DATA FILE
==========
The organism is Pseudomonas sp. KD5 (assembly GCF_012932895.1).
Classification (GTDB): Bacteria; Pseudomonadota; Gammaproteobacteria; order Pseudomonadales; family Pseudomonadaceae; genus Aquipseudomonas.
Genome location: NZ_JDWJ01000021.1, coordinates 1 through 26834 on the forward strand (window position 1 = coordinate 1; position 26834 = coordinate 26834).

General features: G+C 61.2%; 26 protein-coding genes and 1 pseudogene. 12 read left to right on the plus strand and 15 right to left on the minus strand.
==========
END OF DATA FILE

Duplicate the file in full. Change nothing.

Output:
The organism is Pseudomonas sp. KD5 (assembly GCF_012932895.1).
Classification (GTDB): Bacteria; Pseudomonadota; Gammaproteobacteria; order Pseudomonadales; family Pseudomonadaceae; genus Aquipseudomonas.
Genome location: NZ_JDWJ01000021.1, coordinates 1 through 26834 on the forward strand (window position 1 = coordinate 1; position 26834 = coordinate 26834).

General features: G+C 61.2%; 26 protein-coding genes and 1 pseudogene. 12 read left to right on the plus strand and 15 right to left on the minus strand.